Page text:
You are what you eat & drink

Posts tagged “Italy

New Year Tipple

I haven’t been posting much over the last few days. My net server changed modem on me on Monday, and despite a complaint on Tuesday, I am still waiting for a satisfactory solution.

Meanwhile, this is what I celebrated New Year with…

Lambrusco Bianca, a frizzante (slightly fizzy) from Italy

Chilean Apaltagua rosado carmenere


Olive Ascolana

Fried Olives typically from the Ascoli area are pitted, stuffed with minced meat, breaded and deep fried.
Image: Italian Heritage Magazine

Image: Italian Heritage Magazine Read more

But not only minced beef, savoury cheeses or prosciutto can also be used for the filling.

This appetizer is one of the most representative of Italian culinary tradition and it will surely be a hit with your friends.

Ingredients:
• 2,2 lbs (1 kg) of soft tender olives from Ascoli
• 1 oz (30 g) of the soft, inner part of bread
• ¾ cup (80 g) of grated Parmesan cheese
• 1 egg / the grated zest of ½ lemon
• (A pinch of) nutmeg / (a pinch of) clove powder
• About a cup (200-250 ml) of white wine
• Salt / a small stalk of celery
• A small carrot / ½ onion • 3,5 oz (100 g) of chicken breast
• 3,5 oz (100 g) of beef meat
• 3,5 oz (100 g) of pork meat

For breading and frying, we’ll have:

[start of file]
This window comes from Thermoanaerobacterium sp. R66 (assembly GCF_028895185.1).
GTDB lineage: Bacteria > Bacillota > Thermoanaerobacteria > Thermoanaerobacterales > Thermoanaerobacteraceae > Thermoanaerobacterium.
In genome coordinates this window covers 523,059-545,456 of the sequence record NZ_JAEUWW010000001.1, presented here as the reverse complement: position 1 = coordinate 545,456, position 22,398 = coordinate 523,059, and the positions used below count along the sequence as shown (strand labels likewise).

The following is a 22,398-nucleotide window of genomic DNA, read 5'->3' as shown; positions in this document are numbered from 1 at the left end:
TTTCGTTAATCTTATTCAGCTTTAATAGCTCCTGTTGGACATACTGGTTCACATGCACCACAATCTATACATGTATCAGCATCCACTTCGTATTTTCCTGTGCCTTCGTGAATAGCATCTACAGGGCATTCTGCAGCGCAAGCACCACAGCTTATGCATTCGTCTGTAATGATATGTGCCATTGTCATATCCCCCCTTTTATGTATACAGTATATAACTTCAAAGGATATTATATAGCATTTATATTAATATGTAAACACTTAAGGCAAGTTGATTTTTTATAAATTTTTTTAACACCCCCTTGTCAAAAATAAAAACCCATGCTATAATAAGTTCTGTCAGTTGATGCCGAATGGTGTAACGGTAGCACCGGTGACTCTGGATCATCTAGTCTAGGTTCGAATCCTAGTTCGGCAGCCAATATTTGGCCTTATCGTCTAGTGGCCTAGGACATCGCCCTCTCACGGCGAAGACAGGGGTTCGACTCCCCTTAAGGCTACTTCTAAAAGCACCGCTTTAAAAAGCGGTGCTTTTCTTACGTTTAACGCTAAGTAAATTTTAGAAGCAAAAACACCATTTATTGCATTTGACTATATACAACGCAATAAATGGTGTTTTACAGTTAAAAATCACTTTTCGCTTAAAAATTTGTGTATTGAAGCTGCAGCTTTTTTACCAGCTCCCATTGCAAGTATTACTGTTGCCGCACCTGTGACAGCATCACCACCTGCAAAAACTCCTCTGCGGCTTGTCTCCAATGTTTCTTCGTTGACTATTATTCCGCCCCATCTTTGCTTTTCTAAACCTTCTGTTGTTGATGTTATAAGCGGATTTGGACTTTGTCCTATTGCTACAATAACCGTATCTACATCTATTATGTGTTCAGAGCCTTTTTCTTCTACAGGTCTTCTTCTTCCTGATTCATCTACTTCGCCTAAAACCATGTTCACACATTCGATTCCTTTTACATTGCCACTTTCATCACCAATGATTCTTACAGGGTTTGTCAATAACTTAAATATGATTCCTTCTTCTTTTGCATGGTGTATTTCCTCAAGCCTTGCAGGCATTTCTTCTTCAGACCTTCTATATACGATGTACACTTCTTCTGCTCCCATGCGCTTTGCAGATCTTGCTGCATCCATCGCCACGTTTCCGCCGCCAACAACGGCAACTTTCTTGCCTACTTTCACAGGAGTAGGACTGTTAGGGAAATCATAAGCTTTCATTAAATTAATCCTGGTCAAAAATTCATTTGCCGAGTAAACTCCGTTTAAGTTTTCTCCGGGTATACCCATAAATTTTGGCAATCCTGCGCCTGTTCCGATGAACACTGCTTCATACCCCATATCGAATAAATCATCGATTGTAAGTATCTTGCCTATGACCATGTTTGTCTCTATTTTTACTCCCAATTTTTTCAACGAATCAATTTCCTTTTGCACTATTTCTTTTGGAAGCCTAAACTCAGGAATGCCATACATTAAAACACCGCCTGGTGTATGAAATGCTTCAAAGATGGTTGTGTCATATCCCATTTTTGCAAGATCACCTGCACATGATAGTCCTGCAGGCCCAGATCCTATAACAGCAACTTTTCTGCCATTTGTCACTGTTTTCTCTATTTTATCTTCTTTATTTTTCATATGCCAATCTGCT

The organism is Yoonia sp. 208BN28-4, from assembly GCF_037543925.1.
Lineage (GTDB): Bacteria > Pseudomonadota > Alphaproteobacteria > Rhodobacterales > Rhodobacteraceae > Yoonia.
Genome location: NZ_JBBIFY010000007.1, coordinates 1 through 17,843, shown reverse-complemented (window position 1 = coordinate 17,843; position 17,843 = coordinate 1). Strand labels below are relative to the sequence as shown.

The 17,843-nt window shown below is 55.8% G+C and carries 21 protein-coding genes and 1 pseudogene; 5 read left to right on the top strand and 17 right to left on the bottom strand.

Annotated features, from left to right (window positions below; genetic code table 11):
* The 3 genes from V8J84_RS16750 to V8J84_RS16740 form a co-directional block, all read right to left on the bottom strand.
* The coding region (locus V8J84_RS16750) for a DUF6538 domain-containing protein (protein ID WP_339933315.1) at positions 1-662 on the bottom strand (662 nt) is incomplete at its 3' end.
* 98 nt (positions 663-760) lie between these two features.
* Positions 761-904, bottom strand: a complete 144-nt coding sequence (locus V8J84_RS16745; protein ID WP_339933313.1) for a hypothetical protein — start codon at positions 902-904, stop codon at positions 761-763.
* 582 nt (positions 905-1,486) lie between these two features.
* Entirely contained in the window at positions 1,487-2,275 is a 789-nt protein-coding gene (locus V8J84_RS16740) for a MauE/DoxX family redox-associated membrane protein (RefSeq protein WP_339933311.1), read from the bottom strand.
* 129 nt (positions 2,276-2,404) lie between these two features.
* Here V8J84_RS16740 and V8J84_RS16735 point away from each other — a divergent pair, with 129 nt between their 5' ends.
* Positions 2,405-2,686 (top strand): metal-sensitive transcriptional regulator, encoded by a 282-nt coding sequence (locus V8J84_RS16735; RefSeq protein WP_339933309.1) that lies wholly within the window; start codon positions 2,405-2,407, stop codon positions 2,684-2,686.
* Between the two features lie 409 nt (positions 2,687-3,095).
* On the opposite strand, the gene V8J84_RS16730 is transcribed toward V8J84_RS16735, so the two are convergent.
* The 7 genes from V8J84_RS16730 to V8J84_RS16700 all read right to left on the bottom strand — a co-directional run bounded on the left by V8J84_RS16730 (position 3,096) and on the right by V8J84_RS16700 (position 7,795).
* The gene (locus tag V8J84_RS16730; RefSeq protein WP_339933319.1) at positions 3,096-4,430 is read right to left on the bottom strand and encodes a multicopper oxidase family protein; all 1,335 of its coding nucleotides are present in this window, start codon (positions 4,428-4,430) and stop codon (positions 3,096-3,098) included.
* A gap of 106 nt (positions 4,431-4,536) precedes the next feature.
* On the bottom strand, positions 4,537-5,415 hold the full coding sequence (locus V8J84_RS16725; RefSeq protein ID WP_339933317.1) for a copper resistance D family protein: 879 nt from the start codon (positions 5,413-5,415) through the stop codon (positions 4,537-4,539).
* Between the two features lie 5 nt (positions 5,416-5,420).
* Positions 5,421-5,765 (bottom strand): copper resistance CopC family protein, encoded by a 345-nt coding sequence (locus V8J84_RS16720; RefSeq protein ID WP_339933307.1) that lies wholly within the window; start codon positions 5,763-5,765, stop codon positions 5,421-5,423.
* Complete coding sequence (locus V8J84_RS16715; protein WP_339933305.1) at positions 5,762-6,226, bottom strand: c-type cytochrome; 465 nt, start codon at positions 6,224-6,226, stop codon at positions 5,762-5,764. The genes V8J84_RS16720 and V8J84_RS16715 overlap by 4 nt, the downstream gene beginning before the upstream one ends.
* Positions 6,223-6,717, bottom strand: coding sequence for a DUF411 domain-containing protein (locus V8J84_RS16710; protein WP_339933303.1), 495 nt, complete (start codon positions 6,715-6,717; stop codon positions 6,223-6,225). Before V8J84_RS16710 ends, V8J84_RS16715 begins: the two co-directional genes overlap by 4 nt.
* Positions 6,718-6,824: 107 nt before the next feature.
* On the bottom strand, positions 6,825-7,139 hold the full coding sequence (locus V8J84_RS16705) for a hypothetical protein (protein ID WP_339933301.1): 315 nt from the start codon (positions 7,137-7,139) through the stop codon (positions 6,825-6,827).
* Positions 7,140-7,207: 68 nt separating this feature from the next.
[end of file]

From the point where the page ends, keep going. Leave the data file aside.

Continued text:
• breadcrumbs / 2 eggs / some flour
• 2 cups (½ l) of extra virgin olive oil

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British pizza

…from bone marrow to Thai curry

Boundary-pushing pizzerias are serving toppings that would make a Neapolitan swoon – and not in a good way. But some of them are delicious. Would you order a doner kebab pizza?

Lamb doner kebab pizza from Artisan.

In Naples, there are militants who insist that there are only three truly authentic varieties of pizza: marinara, margherita and margherita extra, with buffalo mozzarella. Across wider Italy, the list of acceptable pizza toppings is tightly circumscribed. It’s a decent bet, therefore, that Italians will hate the coming trend in Britain’s pizzerias.

From Homeslice’s oxtail and bone marrow pizzas to the Welsh lamb and mint pesto slice at Baravin in Aberystwyth, a new wave of restaurants is slipping the shackles of Italian orthodoxy and getting creative with toppings. In Manchester, at Artisan, you can even order a lamb doner kebab pizza. Yes, really.

More remarkably, unlike their Hawaiian and peking duck predecessors, some of these experimental creations actually work. Dressed with a soy glaze, Homeslice’s mushroom, ricotta and pumpkin seed slice cleverly balances savoury depth, freshness and a nutty textural variety. “I’m not Italian, and I’ve never felt confined by the traditional toppings,” says the New Zealand chef and co-owner, Ryan Jessup. “I didn’t want any kind of gimmick, I just wanted to put flavours together that worked, using traditional processes and quality ingredients.”